While creativity is typically associated with improved academic performance, the relationship between creativity and academic performance in people with psychopathology can be influenced by several factors. It is essential to recognize that despite their difficulties, individuals with psychosis can exhibit remarkable resilience and fortitude. Integrating supportive interventions, cognitive remediation, and creative therapies into academic programs may improve this population’s cognitive performance, creative expression, and academic performance.
Due to the complexity of psychosis and its varied effects on individuals, research in this field is constantly evolving. Further research is required to comprehend the neurocognitive mechanisms underlying creativity in people with psychosis and how creative interventions can be effectively integrated into educational settings to enhance academic outcomes. In addition, the treatment and support of individuals with psychosis should be comprehensive, considering their unique strengths, obstacles, and personal objectives [30]. In both correctional facilities and special population settings, it is essential to embrace a holistic approach that recognizes each individual’s unique needs and challenges [31]. Trauma, psychological health, and social support are essential to their cognitive and academic abilities [32,33]. Individualized interventions, such as creative therapies, educational programs, and vocational training, can positively affect cognitive abilities, creative expression, and academic performance as a whole [34].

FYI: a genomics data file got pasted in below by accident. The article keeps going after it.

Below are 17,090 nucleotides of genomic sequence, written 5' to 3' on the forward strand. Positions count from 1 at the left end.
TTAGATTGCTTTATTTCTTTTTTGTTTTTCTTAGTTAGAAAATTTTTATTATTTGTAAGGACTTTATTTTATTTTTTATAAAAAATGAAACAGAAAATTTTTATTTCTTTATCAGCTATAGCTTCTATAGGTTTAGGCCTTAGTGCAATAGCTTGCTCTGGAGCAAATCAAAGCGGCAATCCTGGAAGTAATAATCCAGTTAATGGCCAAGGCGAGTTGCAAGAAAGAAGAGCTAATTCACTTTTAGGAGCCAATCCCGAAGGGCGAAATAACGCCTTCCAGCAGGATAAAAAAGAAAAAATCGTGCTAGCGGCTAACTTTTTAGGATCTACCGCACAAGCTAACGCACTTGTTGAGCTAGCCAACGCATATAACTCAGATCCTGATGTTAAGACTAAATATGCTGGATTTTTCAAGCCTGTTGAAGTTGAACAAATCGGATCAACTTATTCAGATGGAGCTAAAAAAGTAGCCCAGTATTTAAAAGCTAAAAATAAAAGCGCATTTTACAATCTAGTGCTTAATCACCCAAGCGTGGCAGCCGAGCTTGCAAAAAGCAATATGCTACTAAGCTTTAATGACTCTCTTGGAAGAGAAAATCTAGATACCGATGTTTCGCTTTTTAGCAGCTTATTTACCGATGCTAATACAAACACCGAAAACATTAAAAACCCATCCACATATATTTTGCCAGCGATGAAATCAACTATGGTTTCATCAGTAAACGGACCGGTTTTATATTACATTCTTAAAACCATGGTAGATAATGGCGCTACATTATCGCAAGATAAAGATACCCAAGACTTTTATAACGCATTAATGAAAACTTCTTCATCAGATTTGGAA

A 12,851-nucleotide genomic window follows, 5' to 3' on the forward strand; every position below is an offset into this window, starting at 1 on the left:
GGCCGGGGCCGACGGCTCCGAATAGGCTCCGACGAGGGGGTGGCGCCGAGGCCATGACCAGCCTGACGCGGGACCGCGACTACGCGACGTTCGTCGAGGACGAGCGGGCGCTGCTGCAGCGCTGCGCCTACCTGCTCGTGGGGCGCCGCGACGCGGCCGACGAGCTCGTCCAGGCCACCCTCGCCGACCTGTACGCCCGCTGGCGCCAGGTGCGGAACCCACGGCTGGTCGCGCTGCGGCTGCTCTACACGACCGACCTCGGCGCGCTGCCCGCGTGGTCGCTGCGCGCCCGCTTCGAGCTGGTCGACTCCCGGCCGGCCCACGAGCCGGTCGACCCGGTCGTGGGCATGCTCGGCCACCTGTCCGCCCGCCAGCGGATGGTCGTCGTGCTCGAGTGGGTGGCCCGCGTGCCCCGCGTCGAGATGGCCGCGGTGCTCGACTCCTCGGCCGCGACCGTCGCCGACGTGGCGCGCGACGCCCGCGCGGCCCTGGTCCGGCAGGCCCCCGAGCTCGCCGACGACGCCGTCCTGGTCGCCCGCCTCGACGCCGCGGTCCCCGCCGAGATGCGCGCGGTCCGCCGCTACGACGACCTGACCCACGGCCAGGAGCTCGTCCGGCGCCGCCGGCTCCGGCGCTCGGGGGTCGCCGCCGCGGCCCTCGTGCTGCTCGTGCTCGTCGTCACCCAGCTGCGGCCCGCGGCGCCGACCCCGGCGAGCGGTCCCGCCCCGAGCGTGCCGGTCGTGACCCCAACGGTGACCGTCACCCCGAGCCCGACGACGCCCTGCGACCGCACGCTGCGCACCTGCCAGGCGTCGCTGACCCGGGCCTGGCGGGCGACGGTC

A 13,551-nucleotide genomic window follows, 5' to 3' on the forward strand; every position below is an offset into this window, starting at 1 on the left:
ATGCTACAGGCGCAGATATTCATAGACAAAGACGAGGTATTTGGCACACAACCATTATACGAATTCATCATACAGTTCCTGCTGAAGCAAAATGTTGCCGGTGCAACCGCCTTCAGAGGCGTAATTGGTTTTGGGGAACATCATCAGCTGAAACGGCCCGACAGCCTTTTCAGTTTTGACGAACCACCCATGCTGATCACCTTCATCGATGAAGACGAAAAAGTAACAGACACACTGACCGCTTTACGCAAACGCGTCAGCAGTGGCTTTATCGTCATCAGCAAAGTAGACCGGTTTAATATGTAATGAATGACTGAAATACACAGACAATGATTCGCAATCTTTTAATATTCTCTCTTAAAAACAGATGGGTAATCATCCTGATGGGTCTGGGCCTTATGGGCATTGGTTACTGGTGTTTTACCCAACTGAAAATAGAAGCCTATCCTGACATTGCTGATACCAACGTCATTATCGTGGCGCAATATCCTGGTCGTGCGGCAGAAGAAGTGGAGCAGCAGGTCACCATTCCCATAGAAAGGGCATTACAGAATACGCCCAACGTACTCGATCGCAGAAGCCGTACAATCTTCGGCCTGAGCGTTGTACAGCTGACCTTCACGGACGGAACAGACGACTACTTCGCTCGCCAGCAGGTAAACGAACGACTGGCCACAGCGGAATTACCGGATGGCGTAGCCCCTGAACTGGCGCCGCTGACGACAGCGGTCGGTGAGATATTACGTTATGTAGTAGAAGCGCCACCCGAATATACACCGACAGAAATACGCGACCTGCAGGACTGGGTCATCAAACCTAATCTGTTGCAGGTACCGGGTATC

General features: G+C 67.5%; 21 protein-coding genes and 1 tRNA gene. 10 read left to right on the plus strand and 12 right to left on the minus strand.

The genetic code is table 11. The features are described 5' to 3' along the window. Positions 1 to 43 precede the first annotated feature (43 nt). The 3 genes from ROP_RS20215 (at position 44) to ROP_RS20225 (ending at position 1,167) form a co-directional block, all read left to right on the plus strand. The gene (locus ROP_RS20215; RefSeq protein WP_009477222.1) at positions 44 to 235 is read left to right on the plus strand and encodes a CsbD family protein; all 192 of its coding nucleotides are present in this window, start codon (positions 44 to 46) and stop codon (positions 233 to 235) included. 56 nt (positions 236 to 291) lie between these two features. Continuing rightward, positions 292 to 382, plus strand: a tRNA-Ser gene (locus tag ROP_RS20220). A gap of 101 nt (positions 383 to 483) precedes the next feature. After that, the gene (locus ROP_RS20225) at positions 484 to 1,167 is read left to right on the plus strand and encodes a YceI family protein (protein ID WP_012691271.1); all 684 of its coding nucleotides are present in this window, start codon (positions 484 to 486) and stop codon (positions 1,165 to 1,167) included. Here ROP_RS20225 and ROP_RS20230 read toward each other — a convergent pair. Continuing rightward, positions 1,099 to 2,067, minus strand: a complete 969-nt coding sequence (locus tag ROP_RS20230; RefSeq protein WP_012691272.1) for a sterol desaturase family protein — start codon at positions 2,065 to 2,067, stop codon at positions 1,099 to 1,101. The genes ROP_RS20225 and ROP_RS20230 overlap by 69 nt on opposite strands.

This systematic review aims to investigate whether there is a correlation between creativity and academic capabilities and with which of these capabilities this correlation is usually found. The research sample includes published scientific articles in valid and recognized scientific journals investigating the relationship between creativity and academic skills in different countries and cultures. In addition, the central objective of this paper is to examine and provide answers to the following research questions:
[RQ1] What are the cognitive processes associated with creative thinking?